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NEW ANSWERS TO OLD QUESTIONS: EXPLAINING THE SLOW ADOPTION OF RING SPINNING IN LANCASHIRE, 1880–l913

  • Timothy Leunig

Abstract

This article reexamines theories previously advanced to explain Lancashire's slow adoption of ring spinning. New cost estimates show that although additional transport costs and technical complementarities reduced ring adoption rates, these supply-side constraints were not dominant. Instead what mattered most were demand-side factors. Lancashire produced far more fine yarns than other countries, and this yarn was better spun on mules. Furthermore, Lancashire had a sizeable export trade in yarn, a market again more suited to mule spinning. Low ring adoption rates were thus a rational response to demand patterns dominated by high-quality goods.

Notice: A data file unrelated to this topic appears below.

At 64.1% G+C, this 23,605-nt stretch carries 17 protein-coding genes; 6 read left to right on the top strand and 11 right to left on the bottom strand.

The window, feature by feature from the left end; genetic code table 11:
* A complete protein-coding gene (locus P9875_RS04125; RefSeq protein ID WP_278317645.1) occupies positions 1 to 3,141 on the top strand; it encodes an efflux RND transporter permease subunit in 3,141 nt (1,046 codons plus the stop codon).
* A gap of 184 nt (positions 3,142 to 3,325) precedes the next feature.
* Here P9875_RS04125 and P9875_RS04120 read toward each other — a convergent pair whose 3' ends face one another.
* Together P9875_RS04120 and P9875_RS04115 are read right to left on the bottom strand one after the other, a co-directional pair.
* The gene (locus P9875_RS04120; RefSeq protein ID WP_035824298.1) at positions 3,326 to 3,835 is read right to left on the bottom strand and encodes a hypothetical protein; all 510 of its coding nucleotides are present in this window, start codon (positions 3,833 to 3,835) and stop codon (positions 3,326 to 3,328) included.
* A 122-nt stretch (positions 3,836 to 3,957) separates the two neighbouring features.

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Corresponding author

Timothy Leunig is Lecturer, Department of Economic History, London School of Economics, Houghton Street, London WC2A 2AE, U.K. E-mail: t.leunig@lse.ac.uk.

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NEW ANSWERS TO OLD QUESTIONS: EXPLAINING THE SLOW ADOPTION OF RING SPINNING IN LANCASHIRE, 1880–l913

  • Timothy Leunig

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